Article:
Mahabir Coke Industries vs. Coal India Limited

In the case of Mahabir Coke Industries vs. Coal India Limited, the appellants challenged the coal allocation and pricing mechanism. The dispute centered around preferential pricing for coal consumed in manufacturing. The court distinguished between ‘allocation’ and ‘linkage’ for pricing. The Division Bench upheld the judgment and dismissed the appeal. Find out more about this significant legal case in the coal industry.


  • The coal company operating as a subsidiary of Coal India Limited (CIL) was issued a linking order on 20 September, 1989.
  • As cokeries, they were allocated coal suitable for use in steel plants based on availability.
  • The appellants were approved a linkage of 4000 metric tonnes of low ash coal from Tirup and Tikak mines of North Eastern Coalfields (NEC).
  • The core dispute in this appeal concerns the pricing mechanism for the coal consumed in manufacturing – linked price vs. Liberalised Sales Scheme (LSS).
  • The predecessor firm of the first appellant, known as Mahabir Coke Industries, was engaged in producing low ash metallurgical coal near Guwahati.
  • The coal industry has traditionally been heavily regulated by the Government of India, with the Colliery Control Order, 1945 being one such regulating instrument.
  • The Colliery Control Order, 2000 has replaced the 1945 Order from 1 January, 2000, but this change is not significant in the current appeal.

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  • The respondents argue that linkage at preferential price is given to industries or thermal plants using coal not suitable for steel plants.
  • Coal companies state that appellants were not given linkage but allocated a specified quantity due to the type of coal they required for steel plants.
  • The appellants challenged the constitutionality of the e-auction system in relation to the supply of coal to non-core linked SSI/tiny units.
  • The Division Bench of the High Court found that a dual system of pricing was acceptable, thereby negating the impact of a previous decision cited by the appellants.
  • The appellants argued that without specification by the Central Government, coal companies could not exercise power for gradation and price specification for non-core consumers.
  • Case law including Ashoka Smokeless Coal India Pvt. Ltd. vs Union of India and CCT, Ranchi Vs. Swarn Rekha Cokes and Coals (P) Ltd. were cited to support the argument against pricing discrimination.
  • The Court confirmed the view of the Appellate Bench regarding the applicability of the Ashoka Smokeless Coal India case.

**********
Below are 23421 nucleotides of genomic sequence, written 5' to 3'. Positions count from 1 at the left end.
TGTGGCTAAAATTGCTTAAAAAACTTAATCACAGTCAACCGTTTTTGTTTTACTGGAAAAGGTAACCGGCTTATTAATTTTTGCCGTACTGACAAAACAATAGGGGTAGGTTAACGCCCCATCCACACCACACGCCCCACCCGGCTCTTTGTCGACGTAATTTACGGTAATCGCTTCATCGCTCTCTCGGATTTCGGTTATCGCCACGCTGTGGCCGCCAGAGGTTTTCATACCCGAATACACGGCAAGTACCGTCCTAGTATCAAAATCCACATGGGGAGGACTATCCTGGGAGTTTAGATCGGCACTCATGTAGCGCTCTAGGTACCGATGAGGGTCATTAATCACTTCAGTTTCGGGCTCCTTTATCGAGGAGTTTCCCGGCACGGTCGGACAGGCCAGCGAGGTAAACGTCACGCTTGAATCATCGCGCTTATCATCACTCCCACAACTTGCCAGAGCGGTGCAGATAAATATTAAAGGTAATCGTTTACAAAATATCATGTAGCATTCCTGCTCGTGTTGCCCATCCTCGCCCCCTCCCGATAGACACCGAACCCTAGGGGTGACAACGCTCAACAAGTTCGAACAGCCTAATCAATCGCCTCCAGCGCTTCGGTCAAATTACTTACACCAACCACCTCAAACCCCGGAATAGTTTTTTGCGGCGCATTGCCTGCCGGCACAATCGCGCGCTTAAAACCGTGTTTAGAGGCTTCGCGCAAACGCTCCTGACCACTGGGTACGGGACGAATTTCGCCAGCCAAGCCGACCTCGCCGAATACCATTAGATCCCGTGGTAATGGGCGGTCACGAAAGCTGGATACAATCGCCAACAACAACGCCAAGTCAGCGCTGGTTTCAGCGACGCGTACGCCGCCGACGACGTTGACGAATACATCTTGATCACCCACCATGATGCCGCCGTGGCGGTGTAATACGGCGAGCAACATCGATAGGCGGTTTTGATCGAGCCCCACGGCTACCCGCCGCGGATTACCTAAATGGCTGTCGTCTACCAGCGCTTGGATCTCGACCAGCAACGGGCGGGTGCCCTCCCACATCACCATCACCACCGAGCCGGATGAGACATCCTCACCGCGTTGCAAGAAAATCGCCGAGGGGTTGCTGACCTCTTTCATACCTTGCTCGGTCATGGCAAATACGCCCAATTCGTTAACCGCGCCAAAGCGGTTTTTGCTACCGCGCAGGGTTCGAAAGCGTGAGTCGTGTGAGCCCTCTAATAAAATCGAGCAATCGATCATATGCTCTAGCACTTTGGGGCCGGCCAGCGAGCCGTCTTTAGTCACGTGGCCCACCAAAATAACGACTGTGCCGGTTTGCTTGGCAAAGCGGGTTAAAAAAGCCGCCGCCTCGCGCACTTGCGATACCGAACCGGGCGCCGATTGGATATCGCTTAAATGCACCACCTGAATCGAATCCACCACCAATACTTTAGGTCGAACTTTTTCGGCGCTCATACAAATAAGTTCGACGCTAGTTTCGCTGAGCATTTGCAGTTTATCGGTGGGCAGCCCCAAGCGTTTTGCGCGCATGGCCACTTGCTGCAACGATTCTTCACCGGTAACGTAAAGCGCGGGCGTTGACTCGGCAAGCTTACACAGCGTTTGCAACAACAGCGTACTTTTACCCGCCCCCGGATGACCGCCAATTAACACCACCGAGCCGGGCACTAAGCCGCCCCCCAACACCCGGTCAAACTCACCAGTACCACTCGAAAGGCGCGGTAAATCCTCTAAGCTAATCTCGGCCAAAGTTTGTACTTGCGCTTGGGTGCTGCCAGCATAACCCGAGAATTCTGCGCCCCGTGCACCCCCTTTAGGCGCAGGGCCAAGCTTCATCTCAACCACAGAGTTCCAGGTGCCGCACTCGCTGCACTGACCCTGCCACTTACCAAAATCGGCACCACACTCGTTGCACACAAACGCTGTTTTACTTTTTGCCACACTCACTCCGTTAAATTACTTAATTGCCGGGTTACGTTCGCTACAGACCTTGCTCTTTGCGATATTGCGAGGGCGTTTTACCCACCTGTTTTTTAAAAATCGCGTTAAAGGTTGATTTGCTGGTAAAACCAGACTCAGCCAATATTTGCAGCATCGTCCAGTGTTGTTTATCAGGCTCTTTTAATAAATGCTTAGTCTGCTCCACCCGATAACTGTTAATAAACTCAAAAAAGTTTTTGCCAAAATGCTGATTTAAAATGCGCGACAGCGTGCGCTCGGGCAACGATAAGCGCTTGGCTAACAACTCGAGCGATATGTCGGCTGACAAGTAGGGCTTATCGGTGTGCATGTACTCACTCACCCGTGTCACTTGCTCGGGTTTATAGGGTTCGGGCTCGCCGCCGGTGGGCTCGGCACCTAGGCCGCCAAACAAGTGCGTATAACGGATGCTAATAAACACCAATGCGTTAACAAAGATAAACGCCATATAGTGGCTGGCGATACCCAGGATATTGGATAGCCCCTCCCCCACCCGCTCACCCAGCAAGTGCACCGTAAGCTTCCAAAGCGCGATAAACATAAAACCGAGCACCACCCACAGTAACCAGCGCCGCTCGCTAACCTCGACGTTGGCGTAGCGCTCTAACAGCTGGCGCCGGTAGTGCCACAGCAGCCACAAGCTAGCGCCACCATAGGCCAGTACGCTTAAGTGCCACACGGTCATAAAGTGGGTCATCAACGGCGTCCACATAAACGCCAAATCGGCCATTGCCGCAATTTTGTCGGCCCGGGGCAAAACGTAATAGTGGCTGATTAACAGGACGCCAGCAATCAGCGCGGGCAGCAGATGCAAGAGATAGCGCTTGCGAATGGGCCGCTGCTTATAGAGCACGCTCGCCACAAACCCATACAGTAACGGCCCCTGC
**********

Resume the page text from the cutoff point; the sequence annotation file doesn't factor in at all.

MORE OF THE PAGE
• The appellants argued that in a 1996 Resolution, they were referred to as ‘linked consumers’ and therefore the price mentioned should apply specifically to linked consumers.
  • It was contended that since Assam coal remained ungraded until 1999, coal companies did not have the authority to grade the coal prior to that date.

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  • The case revolves around the Coal Allocation and Pricing for Mahabir Coke Industries located in Assam.
  • The contention is that the appellants cannot claim preferential price as they were allocated coal monthly, not linked.
  • The price of coal for non-linked consumers was fixed by CIL from 19 January 1996 onwards.
  • A Liberalised Sales Scheme (LSS) was implemented, leading to a price increase from 19 January 1996.
  • The judgment distinguishes between ‘allocation’ and ‘linkage’ for coal pricing.
  • The appellants argued they were entitled to linked unit benefits in pricing, but the court disagreed.
  • The Resolution treated the appellants as linked units for coal supply, not for pricing benefits.
  • The notification of 9 January 1996 exempted CIL from certain Control Order provisions for coal sale.
  • The Coal Control Order empowered categorisation and pricing of coal by the government.
  • The notification of 9 January 1996 exempted coal companies from specific Control Order clauses for coal sold under LSS.
  • The appellants continued receiving coal under protest at the higher LSS price, as per the resolution.
  • The judgment refers to a specific case where it was relied upon in the past
  • This case has been held as relevant and observed by the court
  • The case number is mentioned as ‘161’ in the judgment
  • The argument that the two other cokery units in Assam were not linked is deemed irrelevant.
  • The appellants failed to prove that their linking agreement covered both allocation and pricing, unlike other linked consumers.
  • Other cokery units lift coal of high ash content (25-30%), which removes them from the price advantage specified in the 1994 notification.
  • The judgment of the Division Bench is upheld and the appeal is dismissed.

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  • Interim orders, if any, shall stand dissolved
  • No order as to costs


Case Number: C.A. No.-008153-008153 / 2009

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